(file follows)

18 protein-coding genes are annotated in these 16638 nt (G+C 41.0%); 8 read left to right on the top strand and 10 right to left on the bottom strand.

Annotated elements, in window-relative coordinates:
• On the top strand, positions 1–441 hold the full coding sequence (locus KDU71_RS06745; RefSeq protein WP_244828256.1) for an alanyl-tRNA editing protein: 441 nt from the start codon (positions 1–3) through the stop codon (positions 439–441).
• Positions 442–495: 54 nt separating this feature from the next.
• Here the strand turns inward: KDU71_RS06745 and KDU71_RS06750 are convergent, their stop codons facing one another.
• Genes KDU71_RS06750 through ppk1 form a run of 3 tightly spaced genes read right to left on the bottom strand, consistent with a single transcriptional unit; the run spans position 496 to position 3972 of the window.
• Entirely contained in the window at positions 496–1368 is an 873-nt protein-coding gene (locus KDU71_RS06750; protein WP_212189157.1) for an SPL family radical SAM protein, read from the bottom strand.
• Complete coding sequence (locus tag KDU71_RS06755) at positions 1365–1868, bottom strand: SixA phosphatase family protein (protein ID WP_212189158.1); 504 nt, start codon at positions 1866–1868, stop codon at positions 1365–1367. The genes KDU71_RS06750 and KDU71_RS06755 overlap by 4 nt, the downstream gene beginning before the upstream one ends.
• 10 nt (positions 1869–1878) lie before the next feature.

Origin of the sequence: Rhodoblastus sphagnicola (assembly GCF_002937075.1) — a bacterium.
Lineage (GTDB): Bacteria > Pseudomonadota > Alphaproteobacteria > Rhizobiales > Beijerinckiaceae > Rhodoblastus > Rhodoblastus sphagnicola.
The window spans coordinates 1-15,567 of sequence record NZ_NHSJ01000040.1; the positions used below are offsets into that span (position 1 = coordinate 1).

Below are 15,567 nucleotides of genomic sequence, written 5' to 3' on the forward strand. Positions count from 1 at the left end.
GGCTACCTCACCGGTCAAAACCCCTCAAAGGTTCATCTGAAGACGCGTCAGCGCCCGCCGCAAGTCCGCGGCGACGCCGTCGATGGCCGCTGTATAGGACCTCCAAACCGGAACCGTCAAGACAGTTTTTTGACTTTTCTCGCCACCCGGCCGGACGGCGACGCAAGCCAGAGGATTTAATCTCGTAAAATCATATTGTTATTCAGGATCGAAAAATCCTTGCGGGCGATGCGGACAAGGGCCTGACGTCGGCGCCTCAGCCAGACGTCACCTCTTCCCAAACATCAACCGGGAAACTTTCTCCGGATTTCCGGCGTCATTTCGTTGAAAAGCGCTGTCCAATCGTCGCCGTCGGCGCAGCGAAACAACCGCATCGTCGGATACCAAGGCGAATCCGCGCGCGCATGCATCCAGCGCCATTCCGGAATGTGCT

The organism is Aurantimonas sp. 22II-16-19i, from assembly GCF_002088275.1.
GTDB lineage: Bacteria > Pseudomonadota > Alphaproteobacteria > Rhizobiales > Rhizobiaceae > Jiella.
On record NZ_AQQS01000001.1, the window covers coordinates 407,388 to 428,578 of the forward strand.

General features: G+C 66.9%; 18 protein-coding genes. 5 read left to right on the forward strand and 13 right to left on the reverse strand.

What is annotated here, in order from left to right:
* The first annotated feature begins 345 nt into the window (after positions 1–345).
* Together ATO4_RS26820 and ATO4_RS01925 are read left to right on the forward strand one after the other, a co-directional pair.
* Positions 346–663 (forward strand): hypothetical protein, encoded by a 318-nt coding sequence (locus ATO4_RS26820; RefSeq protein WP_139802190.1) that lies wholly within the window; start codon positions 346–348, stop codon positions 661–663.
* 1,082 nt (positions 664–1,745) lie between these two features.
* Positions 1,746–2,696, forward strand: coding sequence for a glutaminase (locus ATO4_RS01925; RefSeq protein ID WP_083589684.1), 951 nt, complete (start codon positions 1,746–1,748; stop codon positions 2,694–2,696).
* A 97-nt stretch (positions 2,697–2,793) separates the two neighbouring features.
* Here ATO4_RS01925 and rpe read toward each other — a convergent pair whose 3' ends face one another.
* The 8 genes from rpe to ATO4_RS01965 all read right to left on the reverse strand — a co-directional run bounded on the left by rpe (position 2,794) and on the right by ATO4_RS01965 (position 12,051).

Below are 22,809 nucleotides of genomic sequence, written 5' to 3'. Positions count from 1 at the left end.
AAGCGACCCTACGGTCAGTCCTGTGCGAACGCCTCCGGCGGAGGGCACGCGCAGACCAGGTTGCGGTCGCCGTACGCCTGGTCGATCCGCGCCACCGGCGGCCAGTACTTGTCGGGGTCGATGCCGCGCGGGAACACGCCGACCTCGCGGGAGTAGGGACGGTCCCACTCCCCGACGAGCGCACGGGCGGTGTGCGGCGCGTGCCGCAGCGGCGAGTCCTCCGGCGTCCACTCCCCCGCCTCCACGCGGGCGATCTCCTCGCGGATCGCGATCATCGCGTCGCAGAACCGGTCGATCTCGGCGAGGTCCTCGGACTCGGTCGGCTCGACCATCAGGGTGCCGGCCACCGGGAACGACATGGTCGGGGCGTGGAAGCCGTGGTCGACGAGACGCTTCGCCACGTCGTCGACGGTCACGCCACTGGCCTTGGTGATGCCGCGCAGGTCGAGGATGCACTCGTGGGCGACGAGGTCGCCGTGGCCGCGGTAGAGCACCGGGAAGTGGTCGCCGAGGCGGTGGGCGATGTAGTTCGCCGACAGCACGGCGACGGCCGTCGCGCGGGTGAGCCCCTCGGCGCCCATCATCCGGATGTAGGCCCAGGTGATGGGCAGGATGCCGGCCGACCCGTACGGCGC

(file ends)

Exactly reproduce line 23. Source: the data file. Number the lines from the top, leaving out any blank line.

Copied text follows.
* 1,082 nt (positions 664–1,745) lie between these two features.